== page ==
Ari Stiegler: Startups are rethinking the SaaS space | Tech News

The ways Americans consume content have shifted drastically over the last five years. Network television, downloadable music, and now even movie theaters have all given way to streaming subscription services. These trends track closely with younger generations’ consumption preferences, which often prioritize immediacy above all else.

While this industry is still taking shape, it is already producing mammoth profit margins. Music streaming subscription services like Spotify and Apple Music are now some of the world’s largest music platforms. Netflix has quickly become the king of streamable content. Its profits exceed $20 billion annually and its original productions garner countless Oscars and Golden Globes nominations. Even fitness has been revolutionized by subscription streaming services. With gyms shuttered around the country amid the COVID-19 pandemic, Peloton’s online fitness classes have drawn than a million subscribers.

As with traditional media, though, the world of SaaS (software as a service) companies has come to be dominated by a select few players. While Spotify, Netflix, and Apple Music pull in significant profits, nascent streaming services are having trouble getting off the ground, said Ari Stiegler, venture capitalist, and managing partner at Flux Capital.

This trend, said Stiegler, contradicts the very appeal of subscription services.

“Many industry-leading subscription services entered the market as disruptors,” said Stiegler. “Spotify and Netflix are great examples. Both companies fundamentally upended their respective markets to offer a product more in line with consumer demand—and it worked fantastically.”

Now, however, Stiegler said that start-up subscription services face a more difficult road to success. Stiegler described that many startup subscription services face cash-flow difficulties since most consumers prefer to subscribe on a monthly or quarterly basis. When startup services are in their infancy, Stiegler said, larger, annual contracts are needed to generate the revenue to satiate immediate cash-flow needs—but these longer contracts are incongruent with typically subscription models.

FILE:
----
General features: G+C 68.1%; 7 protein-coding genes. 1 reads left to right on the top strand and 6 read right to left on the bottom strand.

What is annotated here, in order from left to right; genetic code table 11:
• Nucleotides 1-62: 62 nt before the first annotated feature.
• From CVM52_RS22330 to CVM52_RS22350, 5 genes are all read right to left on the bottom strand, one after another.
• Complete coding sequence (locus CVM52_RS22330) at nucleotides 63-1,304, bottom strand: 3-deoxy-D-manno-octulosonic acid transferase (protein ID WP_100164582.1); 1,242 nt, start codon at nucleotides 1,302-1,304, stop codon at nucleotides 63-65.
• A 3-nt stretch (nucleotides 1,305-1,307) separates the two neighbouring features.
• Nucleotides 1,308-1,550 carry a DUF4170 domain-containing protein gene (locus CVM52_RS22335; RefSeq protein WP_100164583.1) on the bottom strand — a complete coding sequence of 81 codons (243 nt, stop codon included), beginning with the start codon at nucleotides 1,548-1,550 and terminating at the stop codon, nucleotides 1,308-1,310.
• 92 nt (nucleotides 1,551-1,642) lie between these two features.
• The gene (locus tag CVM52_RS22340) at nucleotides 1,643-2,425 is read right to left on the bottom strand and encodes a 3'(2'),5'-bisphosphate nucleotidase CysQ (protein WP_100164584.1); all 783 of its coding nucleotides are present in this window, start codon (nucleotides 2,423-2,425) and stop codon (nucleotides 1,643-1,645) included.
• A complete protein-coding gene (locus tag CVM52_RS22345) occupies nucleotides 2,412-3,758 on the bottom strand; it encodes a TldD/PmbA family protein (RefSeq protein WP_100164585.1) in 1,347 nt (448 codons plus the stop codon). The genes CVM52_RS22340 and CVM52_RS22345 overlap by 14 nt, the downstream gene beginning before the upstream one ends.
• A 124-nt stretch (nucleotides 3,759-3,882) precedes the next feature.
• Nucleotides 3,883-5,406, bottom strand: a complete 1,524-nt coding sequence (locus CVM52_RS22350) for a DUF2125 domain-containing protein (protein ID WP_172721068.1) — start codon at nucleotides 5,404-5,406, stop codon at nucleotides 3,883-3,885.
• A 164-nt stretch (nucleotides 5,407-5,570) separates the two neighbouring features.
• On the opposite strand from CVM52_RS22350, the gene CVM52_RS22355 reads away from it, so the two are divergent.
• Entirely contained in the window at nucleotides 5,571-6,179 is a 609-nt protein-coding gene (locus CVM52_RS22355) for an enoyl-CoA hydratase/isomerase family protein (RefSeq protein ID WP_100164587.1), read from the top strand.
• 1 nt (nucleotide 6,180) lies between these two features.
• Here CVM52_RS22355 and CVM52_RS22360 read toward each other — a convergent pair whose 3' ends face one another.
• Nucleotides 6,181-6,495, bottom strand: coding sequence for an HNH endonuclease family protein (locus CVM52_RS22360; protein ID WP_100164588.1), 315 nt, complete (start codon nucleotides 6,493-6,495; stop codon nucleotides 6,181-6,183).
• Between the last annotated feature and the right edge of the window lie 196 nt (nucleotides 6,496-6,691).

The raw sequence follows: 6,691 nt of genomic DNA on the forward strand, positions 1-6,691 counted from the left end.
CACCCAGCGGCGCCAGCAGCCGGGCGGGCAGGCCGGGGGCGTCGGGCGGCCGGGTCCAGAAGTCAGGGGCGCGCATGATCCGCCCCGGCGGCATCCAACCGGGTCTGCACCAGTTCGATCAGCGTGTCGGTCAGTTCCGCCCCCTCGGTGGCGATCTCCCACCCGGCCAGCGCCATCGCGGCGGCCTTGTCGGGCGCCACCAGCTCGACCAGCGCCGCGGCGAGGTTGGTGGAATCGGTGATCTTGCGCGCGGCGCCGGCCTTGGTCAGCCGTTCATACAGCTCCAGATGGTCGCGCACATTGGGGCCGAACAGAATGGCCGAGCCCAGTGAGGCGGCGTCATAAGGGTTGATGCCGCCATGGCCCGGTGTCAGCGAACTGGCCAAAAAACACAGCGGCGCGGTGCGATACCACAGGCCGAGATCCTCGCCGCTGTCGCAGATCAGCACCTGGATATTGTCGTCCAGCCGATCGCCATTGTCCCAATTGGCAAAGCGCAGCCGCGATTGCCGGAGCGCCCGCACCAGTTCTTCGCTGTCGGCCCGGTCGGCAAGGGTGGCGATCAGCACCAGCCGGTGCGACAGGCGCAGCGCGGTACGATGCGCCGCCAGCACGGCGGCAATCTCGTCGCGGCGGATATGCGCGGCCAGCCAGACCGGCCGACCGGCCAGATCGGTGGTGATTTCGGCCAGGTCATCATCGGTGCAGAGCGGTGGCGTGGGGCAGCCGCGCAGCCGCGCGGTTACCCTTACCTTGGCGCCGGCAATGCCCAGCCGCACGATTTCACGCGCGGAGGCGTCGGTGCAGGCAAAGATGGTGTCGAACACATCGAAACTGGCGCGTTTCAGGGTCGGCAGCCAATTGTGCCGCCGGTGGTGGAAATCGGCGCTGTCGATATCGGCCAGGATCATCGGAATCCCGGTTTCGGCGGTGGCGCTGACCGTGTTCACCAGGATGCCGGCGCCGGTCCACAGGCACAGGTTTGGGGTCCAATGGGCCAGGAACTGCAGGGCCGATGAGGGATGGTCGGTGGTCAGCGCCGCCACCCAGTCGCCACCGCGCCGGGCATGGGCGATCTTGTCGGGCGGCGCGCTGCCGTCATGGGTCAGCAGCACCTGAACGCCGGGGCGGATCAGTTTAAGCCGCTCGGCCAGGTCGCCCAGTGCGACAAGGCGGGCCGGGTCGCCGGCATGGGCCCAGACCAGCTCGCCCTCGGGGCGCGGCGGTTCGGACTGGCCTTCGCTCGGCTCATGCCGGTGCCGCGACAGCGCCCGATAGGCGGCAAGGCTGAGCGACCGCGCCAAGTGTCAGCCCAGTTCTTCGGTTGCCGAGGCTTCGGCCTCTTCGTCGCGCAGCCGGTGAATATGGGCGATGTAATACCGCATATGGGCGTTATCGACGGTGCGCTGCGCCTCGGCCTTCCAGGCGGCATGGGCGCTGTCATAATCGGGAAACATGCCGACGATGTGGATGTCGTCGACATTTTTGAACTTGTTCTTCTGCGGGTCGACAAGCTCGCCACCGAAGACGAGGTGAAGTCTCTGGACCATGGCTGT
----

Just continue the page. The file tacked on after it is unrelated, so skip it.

“Monthly recurring subscriptions as a business model has dominated the Saas market for a decade,” said Stiegler. “This steady flow of revenue, while beneficial for consumers, is difficult for businesses that need capital upfront for financing projects.”

Stiegler pointed to Pipe, a Los Angeles-based startup, as an innovative player working to provide services to ameliorate this dilemma for startup firms. Pipe helps startup subscription firms avoid this dilemma by using an innovative platform to connect SaaS (software as a service) platforms to investors willing to front the cost for a year’s worth of content. This fixes cash shortages while avoiding dilution.

“Pipe is offering a unique service to aid SaaS firms as they progress through their first few quarters,” Stiegler said. “Rather than providing dilutive funding to these SaaS startups, Pipe build a platform to turn monthly recurring revenue, into annual recurring revenue. This is an excellent example of a startup carving out space for itself by servicing a growing industry.”

Stiegler urged aspiring investors and venture capitalists to seek out opportunities like Pipe across a range of new industries.

“In my career as a venture capitalist and entrepreneur, I’ve always sought out opportunities that use cutting-edge technology to create something new and advance solutions,” Stiegler said. “Pipe is doing just this, and I think we can all learn from their example.”


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